From a reader:
I think your need to construe the word ‘utopian’ narrowly is making you seem like you are playing dumb, or being an awful pedant. The sense intended is obvious, that the “free market utopians” are those that believe that the free market somehow magically resolves all conflict in the best and by definition correct way, in the same way early socialists thought that there would be no more crime or discrimination once the means of production were owned by the workers.
The obvious problem is that the free market is only one of many effective strategies for resolving competing claims, and one that always makes the individual desire trump the groups so that the whole can never rise above its parts. That may be often good, but when one decrees that this is the only possible good way, one is being some sort of an ideological, hide bound, invoker of The One Perfect Way type of something….utopian fits that pretty good for most people. Its not quite being ‘unrealistic’. One could say one thinks that a new toll road will solve all the traffic needs and be merely ‘unrealistic’, but when one says we must have a toll road because it is a Free Market solution, end of argument, because its implied that this must therefore be inherently the best…then one is what exactly?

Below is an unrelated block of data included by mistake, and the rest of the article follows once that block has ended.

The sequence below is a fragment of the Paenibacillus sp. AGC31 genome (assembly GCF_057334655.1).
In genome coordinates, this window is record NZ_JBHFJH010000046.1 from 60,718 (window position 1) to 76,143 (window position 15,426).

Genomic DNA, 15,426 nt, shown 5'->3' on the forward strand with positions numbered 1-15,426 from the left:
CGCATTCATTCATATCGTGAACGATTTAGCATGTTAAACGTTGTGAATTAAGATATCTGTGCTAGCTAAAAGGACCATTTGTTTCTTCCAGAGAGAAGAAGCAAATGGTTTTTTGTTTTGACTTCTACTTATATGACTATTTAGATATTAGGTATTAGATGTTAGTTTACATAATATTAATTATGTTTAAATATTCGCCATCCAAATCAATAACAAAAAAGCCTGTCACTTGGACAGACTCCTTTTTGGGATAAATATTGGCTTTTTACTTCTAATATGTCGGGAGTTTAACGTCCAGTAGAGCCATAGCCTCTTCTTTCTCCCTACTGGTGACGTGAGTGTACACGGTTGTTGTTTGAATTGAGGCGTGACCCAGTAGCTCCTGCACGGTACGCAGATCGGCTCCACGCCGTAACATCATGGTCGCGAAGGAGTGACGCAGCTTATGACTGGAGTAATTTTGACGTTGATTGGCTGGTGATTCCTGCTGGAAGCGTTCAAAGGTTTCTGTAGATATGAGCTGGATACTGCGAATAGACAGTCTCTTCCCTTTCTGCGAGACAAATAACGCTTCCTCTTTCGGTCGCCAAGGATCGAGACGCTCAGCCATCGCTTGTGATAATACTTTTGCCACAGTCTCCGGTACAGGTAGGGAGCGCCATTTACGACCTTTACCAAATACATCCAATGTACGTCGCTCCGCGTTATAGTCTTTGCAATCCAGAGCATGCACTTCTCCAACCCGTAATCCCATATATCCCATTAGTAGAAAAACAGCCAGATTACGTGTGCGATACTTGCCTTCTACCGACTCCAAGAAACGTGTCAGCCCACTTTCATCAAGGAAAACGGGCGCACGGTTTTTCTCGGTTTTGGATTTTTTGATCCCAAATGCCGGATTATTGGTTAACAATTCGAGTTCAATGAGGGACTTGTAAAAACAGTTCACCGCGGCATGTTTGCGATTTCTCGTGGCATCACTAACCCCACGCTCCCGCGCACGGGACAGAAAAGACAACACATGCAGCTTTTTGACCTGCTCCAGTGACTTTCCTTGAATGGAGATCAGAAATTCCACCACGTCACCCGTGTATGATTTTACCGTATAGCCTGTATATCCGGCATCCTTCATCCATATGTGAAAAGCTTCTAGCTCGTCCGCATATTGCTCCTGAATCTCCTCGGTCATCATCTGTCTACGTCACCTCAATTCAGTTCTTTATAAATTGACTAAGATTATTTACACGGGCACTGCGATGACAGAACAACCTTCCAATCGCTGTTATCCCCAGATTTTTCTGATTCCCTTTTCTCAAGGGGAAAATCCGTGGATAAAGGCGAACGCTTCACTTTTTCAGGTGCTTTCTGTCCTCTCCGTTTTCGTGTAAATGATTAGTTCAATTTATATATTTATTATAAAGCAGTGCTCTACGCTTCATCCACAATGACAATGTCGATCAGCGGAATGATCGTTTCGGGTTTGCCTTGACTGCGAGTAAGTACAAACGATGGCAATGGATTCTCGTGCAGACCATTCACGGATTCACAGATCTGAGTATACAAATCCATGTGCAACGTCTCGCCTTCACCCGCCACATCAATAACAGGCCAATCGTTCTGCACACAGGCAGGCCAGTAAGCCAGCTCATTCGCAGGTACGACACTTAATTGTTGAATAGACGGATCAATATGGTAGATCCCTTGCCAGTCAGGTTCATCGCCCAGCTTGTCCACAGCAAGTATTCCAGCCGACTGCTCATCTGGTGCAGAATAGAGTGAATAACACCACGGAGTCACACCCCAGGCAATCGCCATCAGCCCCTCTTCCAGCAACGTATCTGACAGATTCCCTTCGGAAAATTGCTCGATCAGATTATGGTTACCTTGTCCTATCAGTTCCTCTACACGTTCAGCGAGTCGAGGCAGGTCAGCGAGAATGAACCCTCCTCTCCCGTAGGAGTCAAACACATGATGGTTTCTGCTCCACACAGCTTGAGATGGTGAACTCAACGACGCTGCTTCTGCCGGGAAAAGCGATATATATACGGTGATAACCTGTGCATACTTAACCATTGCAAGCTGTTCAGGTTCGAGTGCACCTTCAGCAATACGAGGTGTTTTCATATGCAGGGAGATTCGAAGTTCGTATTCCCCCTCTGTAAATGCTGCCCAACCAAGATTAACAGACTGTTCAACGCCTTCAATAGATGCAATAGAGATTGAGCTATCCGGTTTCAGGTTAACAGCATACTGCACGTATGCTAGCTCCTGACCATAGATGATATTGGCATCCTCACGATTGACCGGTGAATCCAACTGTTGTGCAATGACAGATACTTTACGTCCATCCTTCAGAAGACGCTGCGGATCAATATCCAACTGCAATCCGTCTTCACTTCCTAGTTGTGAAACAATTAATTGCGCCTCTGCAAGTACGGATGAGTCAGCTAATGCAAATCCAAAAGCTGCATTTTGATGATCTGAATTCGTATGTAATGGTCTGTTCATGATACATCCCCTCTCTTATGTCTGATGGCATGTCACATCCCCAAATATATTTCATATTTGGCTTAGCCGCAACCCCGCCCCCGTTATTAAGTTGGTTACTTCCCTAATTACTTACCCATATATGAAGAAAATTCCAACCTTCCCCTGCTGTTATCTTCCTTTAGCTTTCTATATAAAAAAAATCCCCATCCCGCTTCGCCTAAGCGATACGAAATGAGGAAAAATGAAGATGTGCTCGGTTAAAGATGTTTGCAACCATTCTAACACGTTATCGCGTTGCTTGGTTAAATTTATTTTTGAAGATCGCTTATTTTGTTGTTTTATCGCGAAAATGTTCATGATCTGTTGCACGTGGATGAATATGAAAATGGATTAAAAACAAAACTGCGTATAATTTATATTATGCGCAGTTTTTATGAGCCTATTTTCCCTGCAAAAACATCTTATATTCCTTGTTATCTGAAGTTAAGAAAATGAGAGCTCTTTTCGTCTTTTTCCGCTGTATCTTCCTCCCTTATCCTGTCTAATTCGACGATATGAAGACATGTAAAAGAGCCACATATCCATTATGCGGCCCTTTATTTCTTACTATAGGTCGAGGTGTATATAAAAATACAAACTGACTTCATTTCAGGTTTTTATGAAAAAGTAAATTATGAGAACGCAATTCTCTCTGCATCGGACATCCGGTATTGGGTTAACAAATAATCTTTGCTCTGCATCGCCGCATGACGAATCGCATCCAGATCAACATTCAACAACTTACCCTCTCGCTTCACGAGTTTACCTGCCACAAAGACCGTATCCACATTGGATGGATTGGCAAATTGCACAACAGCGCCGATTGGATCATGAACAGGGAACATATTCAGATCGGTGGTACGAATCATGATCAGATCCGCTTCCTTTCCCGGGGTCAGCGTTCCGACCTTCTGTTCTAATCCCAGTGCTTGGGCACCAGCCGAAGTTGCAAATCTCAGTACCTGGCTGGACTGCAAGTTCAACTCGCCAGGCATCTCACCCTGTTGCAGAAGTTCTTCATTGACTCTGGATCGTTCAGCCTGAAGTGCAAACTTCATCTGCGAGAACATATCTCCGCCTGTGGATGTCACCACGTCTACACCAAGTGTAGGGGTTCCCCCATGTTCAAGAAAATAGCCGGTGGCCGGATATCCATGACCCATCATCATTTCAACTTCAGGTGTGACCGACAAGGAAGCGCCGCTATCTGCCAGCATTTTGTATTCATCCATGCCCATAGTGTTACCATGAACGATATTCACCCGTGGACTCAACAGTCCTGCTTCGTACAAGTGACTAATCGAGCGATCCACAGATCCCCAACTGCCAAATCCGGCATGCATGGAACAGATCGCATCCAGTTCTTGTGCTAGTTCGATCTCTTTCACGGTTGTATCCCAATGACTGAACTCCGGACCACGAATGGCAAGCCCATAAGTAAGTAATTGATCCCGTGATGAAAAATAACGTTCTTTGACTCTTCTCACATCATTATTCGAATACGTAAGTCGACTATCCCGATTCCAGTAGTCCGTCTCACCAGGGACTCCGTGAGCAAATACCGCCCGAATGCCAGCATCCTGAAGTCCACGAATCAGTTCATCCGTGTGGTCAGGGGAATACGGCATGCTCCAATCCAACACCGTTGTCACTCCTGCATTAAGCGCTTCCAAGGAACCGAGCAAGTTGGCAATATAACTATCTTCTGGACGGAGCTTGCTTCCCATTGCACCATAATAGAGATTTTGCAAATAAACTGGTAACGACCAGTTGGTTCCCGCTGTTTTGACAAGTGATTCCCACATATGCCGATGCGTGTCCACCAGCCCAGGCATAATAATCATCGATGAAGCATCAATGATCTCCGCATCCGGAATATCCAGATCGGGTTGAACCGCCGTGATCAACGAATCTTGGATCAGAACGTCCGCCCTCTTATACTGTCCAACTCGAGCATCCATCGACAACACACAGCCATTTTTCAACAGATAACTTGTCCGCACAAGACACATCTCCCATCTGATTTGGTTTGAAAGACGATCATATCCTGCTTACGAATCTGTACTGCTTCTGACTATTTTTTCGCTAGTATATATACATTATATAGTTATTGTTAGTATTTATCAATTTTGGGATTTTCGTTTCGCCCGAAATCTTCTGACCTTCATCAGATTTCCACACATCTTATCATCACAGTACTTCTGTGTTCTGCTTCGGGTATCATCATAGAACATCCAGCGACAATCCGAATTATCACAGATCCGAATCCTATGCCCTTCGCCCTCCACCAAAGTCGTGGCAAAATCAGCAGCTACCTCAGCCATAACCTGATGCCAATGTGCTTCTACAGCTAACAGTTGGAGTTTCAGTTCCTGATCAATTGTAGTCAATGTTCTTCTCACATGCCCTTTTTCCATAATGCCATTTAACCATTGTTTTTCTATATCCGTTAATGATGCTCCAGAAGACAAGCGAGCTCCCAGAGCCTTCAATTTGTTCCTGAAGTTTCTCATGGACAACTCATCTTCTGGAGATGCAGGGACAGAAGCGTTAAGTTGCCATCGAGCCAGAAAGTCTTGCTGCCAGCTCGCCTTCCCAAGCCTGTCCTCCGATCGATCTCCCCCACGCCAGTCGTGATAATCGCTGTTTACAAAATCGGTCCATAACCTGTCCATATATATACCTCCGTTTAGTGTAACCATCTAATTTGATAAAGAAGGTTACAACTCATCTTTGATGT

If one subs the word utopian for your preferred word, does the argument hold up still? If so, aren’t you picking an awfully small nit?
Me: I’m usually pretty open to this line of criticism — blogging lends itself to nit-picking. But I think I’m right to object. Jeff Hart is a very serious guy. His piece is intended to be and presented as an authoritative statement on American conservatism. He uses conservative fighting words like “Jacobinism” and “utopianism” not in a conversational way but in a very serious way. Therefore it seems fair and appropriate to engage his assertions seriously. If this was an op-ed about a specific public policy and the author threw in the word “utopianism” as a stand-in for “pie-eyed idealism” or some such, I wouldn’t object, but this seems like something very different to me. And, hey, it’s a slow news week.